Men’s heightened Brexit risk in industrial occupations

Men working in process, plant and machinery operative occupations are likely to be the group hit hardest in the UK labour market as a result of new trade barriers following Brexit.

According to a study by the Institute for Fiscal Studies: “These tend to be older men with skills specific to their occupation who, history suggests, may struggle to find equally well-paid work if their current employment were to disappear.”

The research looked at the consequences of the various Brexit scenarios, such as the Norway option, and a Canada-style free trade agreement, taking into account factors such as a likely increase in non-tariff barriers.

The report predicts that industries such as clothing and transport equipment, including car manufacturing, as well as chemicals and the pharmaceutical sector are likely to be especially affected, either because they export a lot of their output to the EU or because they rely on imports from the EU.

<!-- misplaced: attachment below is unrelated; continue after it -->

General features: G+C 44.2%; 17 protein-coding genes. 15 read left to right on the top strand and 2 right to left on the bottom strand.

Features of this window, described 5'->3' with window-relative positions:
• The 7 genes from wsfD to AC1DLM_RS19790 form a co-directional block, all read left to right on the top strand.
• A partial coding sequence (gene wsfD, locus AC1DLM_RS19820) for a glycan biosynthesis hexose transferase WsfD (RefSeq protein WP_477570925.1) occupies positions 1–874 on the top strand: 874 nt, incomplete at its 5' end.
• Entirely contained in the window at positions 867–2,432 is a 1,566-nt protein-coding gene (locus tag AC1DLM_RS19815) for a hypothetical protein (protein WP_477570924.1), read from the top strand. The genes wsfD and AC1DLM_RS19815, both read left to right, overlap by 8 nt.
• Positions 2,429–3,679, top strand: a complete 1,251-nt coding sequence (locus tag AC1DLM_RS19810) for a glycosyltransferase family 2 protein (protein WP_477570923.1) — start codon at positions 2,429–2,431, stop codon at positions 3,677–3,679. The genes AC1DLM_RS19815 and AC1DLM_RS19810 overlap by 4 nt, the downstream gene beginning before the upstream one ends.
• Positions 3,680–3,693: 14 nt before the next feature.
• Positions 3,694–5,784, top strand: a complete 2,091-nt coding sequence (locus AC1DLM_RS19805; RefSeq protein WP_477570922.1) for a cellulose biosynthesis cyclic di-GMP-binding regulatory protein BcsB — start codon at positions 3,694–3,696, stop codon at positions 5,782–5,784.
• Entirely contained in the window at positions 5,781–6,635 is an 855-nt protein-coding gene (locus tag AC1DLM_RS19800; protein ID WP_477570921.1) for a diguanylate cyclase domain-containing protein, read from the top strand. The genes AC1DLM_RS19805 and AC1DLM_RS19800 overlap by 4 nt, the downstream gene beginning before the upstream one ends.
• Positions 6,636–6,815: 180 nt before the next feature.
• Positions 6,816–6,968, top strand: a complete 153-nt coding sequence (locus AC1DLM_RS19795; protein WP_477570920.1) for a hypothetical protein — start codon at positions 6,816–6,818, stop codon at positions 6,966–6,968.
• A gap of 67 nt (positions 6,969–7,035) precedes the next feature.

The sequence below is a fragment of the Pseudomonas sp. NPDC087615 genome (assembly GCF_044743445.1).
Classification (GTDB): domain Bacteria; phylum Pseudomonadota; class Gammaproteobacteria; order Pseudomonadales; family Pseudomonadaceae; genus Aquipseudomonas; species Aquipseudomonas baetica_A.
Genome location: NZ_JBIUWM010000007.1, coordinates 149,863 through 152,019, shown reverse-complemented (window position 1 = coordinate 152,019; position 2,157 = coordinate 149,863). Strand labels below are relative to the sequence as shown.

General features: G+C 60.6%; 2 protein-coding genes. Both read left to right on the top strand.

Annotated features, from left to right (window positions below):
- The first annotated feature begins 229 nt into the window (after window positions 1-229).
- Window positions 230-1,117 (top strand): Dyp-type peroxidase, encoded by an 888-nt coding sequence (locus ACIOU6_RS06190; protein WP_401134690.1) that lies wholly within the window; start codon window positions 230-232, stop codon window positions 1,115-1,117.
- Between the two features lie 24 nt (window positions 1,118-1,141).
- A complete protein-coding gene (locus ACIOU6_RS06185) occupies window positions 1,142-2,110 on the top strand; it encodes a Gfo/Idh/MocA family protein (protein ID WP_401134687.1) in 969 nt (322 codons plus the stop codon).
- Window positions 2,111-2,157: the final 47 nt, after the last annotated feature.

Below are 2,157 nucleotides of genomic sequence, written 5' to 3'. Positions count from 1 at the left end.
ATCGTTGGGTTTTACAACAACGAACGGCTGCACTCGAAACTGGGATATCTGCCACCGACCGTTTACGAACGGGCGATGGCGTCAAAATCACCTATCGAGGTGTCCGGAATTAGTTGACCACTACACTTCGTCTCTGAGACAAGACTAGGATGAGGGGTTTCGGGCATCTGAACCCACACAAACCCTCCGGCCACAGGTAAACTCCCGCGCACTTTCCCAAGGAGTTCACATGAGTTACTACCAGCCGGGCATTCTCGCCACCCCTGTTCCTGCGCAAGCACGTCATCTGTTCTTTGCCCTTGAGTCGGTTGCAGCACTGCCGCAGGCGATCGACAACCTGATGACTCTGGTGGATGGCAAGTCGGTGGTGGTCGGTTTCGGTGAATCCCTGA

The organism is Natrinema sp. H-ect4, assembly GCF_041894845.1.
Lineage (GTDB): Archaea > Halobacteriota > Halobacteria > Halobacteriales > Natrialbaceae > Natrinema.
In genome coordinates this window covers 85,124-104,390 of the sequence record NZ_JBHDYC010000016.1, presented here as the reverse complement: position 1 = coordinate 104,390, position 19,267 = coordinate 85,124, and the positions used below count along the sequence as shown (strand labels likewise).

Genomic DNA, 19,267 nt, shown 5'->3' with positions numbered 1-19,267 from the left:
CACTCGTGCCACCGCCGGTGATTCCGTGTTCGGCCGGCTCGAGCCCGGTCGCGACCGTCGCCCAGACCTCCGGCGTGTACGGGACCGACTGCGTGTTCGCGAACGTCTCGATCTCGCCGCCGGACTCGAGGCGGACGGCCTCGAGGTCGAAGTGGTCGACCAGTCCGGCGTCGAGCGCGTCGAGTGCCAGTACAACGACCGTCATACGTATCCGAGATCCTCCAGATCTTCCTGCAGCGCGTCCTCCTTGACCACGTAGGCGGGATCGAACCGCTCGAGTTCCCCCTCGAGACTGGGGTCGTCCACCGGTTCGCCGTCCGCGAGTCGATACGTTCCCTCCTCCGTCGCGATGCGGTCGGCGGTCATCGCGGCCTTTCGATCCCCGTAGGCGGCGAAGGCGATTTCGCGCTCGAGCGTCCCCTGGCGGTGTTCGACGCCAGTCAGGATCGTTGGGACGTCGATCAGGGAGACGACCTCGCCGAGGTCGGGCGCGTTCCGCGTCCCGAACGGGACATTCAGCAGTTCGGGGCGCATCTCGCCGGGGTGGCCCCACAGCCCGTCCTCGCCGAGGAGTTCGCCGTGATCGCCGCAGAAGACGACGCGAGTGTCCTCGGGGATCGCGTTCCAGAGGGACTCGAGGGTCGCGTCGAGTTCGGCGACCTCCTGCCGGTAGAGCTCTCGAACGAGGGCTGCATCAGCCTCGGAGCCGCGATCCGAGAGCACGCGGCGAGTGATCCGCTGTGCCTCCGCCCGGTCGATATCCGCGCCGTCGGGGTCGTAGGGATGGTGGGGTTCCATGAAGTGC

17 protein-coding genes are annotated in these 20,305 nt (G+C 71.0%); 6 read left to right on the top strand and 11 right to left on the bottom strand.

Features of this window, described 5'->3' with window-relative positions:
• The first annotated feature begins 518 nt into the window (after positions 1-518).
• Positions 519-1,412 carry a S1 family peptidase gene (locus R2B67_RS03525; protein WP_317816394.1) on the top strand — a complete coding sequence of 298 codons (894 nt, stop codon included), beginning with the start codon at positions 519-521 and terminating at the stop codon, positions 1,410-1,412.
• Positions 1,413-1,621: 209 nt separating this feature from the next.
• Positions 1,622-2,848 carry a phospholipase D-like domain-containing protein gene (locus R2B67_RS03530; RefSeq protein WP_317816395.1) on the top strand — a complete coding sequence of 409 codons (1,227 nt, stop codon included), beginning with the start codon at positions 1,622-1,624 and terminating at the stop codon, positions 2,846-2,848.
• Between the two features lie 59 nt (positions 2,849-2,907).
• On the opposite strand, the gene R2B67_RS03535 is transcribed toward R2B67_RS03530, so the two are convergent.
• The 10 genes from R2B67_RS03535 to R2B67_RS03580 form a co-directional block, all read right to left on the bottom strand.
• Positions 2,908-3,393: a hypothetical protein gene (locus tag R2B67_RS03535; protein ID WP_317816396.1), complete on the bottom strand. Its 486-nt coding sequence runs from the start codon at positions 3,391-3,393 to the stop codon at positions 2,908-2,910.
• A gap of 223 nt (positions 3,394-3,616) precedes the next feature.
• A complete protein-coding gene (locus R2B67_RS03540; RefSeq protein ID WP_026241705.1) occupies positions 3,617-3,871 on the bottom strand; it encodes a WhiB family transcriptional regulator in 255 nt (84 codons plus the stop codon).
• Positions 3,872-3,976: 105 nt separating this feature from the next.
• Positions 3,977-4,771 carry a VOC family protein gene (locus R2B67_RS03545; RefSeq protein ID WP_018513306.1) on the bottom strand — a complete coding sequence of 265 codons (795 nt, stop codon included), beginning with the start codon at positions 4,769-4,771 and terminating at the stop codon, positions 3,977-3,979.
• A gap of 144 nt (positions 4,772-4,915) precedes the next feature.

Men with low levels of formal education were most at risk to the negative effects of post-Brexit trade barriers, especially workforces in the West Midlands and Northern Ireland, where 24% and 25% of those in this group work in the most badly exposed industries.

In contrast, the report says that employment in the agricultural sector could receive a boost, as UK consumers turn to less expensive home produce. Overall the report found that women in work are less likely to be affected because only 10% are employed in highly exposed industries, compared to 17% for men.

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